About Wordscene

Wordscene is a one-stop shop for all your writing, editing and proofreading needs, based in Leeds, West Yorkshire. We're writers, and we work for writers. That's the simple way of putting it - and the best way to describe what we do here. We're here to help you with all your communication needs - whatever you need to write or edit, we can turn our hand to it.

Although we're based here in Yorkshire (which is of course God's own country) our client base is global - we work with clients in Europe, the US and the Middle East on commercial and academic projects. So why not have a look around and get in touch with us to see how we can help you?

Who are we?

That's a good question.

Liz Smith - Owner/Director

Liz is an experienced freelance writer, editor and proofreader, having worked in commercial publishing and written/blogged for several publications including The Guardian, Ravishly.com and HealthyPlace.com. She is now Content Manager and in-house food writer for Neeach.com and is working on two health and fitness books as part of the Unsupersize Me franchise.

Lina Conlin - Editor/Proofreader

Freelance writer and editor Lina is experienced in writing and editing fiction manuscripts, content creation, ghostwriting, proofreading and copy editing. Her first novel, The Whole Trying Thing, is due to be published this summer under her pen name LM Langley.

Latest Blog Posts

Wordscene Projects and Publications 2015-16


Neeach.com – the social network for food lovers

Wordscene and Neeach have been working together now since July 2015. Liz is now Neeach’s Digital Content Manager and does a lot of the in-house food writing, including restaurant reviews, interviews with chefs and food startup businesses and regular features. Liz is focusing on developing the content on the site, the communications, press and social media strategy, and promoting the social network among food bloggers and food businesses in the UK and abroad.

HealthyPlace.com – Coping with Depression blog

Liz has been a writer for HealthyPlace, America’s mental health channel, since May 2015. She currently writes the Coping with Depression blog twice a month.

Aspire Milton Keynes Magazine


Worked on the launch issue of Aspire MK for Bookbag Media as editor and features writer.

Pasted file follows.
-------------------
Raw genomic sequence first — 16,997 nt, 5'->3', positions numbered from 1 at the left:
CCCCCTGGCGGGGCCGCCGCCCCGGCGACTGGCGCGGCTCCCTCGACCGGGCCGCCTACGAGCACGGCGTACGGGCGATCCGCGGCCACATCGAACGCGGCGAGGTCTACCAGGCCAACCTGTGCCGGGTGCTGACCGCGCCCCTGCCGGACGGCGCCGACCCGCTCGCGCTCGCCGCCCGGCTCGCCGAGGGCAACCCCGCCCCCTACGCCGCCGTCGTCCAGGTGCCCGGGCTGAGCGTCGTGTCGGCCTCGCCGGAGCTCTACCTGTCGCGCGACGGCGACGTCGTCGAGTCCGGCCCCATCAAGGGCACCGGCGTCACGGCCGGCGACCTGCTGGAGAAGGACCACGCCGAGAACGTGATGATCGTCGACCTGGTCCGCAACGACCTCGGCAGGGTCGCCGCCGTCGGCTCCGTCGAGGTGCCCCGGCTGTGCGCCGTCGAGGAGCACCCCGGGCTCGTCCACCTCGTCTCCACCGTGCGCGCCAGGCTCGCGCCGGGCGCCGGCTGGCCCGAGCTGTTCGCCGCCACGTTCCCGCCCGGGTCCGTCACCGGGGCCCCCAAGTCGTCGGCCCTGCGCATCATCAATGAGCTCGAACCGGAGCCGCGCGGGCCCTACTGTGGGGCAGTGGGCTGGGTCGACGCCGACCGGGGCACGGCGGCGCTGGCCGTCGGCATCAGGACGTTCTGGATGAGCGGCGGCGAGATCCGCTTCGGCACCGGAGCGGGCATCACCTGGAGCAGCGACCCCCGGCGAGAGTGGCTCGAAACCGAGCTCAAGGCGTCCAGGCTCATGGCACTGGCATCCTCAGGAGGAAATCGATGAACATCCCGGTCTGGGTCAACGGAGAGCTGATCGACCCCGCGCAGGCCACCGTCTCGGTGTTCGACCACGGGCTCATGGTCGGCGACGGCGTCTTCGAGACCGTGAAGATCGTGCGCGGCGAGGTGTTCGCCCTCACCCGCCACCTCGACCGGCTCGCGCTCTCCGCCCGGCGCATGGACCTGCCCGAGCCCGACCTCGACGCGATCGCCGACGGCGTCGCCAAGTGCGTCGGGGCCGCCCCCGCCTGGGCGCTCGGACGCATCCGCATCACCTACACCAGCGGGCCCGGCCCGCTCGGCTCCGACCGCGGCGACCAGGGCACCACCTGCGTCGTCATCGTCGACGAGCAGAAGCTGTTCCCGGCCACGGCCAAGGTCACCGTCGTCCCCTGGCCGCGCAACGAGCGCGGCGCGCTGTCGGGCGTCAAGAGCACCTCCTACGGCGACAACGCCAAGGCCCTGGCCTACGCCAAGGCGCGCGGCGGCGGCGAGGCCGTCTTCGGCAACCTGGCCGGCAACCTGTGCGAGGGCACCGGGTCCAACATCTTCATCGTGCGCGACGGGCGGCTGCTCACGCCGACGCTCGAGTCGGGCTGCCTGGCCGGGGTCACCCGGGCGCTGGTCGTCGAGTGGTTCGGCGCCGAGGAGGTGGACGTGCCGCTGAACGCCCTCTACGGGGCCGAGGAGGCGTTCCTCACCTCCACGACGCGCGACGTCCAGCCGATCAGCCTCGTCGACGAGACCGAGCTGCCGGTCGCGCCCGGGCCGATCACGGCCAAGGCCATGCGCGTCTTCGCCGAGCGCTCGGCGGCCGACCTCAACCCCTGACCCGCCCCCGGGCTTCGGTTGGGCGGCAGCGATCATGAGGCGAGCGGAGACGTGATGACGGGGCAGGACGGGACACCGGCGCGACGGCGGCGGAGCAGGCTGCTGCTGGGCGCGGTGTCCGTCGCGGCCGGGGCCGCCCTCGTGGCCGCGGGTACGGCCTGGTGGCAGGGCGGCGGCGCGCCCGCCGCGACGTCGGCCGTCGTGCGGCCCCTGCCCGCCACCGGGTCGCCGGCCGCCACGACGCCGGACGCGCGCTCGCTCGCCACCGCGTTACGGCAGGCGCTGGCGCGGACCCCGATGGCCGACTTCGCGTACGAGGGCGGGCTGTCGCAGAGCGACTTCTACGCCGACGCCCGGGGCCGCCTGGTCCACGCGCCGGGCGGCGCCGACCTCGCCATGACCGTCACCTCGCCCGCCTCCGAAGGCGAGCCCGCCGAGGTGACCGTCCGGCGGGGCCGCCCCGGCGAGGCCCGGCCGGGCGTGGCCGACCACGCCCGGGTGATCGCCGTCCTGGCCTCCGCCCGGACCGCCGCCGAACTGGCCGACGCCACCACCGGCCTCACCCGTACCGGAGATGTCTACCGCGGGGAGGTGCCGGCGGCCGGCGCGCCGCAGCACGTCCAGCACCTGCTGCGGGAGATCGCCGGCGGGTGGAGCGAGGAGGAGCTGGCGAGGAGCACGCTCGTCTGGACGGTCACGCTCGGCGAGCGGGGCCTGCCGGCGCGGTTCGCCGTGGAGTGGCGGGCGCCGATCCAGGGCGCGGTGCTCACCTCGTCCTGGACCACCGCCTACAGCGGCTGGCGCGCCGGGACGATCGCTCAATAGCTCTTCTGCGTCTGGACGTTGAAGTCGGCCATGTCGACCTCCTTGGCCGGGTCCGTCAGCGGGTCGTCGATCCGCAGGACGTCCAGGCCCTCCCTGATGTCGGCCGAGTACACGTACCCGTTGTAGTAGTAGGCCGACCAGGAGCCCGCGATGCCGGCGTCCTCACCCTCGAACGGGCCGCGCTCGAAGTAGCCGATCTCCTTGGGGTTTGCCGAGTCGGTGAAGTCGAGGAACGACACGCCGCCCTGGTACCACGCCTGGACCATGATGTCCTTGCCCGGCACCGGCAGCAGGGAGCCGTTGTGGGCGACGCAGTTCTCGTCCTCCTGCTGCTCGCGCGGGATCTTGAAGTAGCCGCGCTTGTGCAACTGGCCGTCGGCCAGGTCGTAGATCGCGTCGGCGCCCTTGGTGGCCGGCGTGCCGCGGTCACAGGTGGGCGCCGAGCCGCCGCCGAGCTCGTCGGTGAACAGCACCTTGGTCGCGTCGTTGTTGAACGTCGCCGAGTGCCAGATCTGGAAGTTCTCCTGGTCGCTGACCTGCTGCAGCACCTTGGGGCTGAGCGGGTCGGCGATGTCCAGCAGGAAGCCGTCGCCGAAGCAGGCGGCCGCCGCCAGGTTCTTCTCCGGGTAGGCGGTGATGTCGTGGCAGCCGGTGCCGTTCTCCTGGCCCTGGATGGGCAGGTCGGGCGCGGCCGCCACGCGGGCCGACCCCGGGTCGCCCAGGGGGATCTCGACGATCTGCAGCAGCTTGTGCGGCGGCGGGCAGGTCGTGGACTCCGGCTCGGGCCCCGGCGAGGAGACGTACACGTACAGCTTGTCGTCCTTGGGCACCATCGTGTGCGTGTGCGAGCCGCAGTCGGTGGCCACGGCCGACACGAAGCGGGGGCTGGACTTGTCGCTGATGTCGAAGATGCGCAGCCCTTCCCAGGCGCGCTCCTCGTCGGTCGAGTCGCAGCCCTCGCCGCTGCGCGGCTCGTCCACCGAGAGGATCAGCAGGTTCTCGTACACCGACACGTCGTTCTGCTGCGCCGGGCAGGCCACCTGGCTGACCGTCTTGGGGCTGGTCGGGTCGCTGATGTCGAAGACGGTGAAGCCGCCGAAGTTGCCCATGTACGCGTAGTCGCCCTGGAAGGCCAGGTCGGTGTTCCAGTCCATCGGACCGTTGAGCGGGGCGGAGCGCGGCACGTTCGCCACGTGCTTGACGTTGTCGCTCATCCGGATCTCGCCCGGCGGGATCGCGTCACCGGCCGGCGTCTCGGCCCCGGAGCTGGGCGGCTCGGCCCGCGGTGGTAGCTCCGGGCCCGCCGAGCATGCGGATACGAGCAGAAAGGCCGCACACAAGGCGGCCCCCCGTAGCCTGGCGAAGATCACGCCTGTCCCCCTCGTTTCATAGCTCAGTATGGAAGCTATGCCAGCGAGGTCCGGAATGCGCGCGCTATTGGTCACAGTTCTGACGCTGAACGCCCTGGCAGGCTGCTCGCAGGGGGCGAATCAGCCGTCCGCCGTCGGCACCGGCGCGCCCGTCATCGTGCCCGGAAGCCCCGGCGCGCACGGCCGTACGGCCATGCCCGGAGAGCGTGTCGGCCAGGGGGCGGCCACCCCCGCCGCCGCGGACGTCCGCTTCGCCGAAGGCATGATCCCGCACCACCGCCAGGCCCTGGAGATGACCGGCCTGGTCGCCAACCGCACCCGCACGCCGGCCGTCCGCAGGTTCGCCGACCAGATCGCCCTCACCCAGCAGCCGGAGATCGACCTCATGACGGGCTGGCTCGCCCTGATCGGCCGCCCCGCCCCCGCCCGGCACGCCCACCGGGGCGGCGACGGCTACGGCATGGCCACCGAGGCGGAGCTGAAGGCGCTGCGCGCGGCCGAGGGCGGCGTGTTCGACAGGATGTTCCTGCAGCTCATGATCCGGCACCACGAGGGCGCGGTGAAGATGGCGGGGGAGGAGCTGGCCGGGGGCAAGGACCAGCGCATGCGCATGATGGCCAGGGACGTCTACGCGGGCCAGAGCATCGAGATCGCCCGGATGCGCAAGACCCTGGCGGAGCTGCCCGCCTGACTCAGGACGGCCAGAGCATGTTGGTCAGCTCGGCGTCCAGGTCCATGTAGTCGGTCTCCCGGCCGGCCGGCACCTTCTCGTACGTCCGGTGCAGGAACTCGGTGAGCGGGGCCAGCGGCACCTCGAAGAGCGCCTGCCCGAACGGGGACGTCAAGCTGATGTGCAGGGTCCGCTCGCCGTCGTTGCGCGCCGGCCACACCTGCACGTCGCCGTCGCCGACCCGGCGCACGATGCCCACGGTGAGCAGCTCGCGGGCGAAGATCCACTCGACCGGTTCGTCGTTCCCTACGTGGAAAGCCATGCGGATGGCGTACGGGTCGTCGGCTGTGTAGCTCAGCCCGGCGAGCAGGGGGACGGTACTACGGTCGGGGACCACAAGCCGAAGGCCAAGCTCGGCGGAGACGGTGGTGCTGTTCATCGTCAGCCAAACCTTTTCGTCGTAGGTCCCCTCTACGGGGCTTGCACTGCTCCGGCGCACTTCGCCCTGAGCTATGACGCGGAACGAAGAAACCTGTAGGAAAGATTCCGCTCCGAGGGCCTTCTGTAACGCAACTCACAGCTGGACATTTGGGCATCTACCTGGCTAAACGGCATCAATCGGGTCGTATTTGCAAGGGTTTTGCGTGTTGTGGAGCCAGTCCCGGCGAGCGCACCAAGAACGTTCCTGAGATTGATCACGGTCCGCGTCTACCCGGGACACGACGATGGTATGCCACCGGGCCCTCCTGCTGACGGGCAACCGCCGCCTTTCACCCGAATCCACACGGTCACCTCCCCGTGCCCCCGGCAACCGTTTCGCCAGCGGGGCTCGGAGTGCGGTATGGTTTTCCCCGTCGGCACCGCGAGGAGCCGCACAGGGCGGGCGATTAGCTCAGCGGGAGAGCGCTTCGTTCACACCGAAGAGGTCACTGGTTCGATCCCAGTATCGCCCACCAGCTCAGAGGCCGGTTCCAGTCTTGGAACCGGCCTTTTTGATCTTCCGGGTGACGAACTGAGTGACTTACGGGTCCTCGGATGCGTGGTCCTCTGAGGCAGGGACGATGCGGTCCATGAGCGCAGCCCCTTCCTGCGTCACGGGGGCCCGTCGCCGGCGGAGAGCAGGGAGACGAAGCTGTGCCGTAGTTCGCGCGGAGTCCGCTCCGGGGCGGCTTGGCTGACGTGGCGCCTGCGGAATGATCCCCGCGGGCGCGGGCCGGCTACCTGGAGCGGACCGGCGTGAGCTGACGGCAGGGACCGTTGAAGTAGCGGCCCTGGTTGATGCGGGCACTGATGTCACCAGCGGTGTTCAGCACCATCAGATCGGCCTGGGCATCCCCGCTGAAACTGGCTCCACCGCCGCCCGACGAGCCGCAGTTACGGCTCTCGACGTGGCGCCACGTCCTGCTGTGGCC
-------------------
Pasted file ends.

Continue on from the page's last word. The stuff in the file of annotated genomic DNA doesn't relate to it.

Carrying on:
The F-Word

Guest Content Editor for thefword.org.uk between Apr-Dec 2o15– dealing with pitches for blog posts and features from guest writers.


Published Articles

The Guardian

My charity’s cause may not be sexy but that doesn’t make it less deserving


Published 22nd March 2015 in The Guardian Voluntary Sector Network

Synopsis: Unlike youth services, causes such as men’s mental health often struggle to attract funding – and I am sick of brushing the reality under the carpet.

Why are top chefs cooking up such a fuss on allergy labelling?


Published: 16th March 2015 in The Guardian Comment is Free

Synopsis: I am a coeliac, so it’s irritating when talents such as Albert Roux and Prue Leith complain about catering for people like me

Mock my Nokia all you like….


Published: 26th January 2015 in The Guardian Comment is Free

Synopsis: I was addicted to my smartphone, but withdrawing from social media has calmed my mind and made me a better

real-life friend


Why No Kids blog


Published: 11th November 2o15

Synopsis: Childfree articles in the press usually get a lot of below-the-line debate. Lilit Marcus, writing for The Guardian about some of the factors behind her decision to remain childfree, definitely stirred the pot last week.



Why the “Beach Body” Ads didn’t surprise me


Synopsis: “If you are, like me, 5’5, brunette and prone to being apple shaped, you’re not going to morph overnight into a leggy blonde Amazon by the power of the pea.”

As a Female Journalist, What Should It Matter What I Look Like?


Published: 24th March 2015 on Ravishly.com

Synopsis: I’ve been called “seriously ugly” in the comments section of an opinion piece I wrote. But it’s not me who’s ugly; it’s our culture.


The F-Word

Reproductive choice on waves


Published: 14th December 2014 on thefword.org.uk

Synopsis: Liz Smith praises Diana Whitten’s Vessel, a documentary about Dutch pro-choice activists that reminds women not to take their reproductive rights for granted

To freeze or not to freeze


Published: 21st October 2014 on thefword.org.uk

Synopsis: Guest blogger Izzy Woods is concerned about businesses offering to freeze employees’ eggs (written under pseudonym due to where I was working at the time)

The revolution will not be pinkified


Published: 11th September 2014 on thefword.org.uk

Synopsis: Is it too much to ask for women’s bikes and cycling accessories in colours other than pink, asks Liz Smith? And while we’re at it, let’s get the same specs available for the same price

All grown up and still no kids


Published: 17th August 2014 on thefword.org.uk

Synopsis: After reading Abigael Watson’s recent blog, Liz Smith wrote a response, telling her experiences as a 32-year-old woman who continues not to want children


Due to high demand, we’re excited to announce that we now have an EXPRESS PROOFREADING SERVICE for small to medium documents available here at Wordscene.

We want to be responsive to our customers’ needs, so we’ve created a faster, more efficient service to help you deal with those last minute deadlines.

How does it work?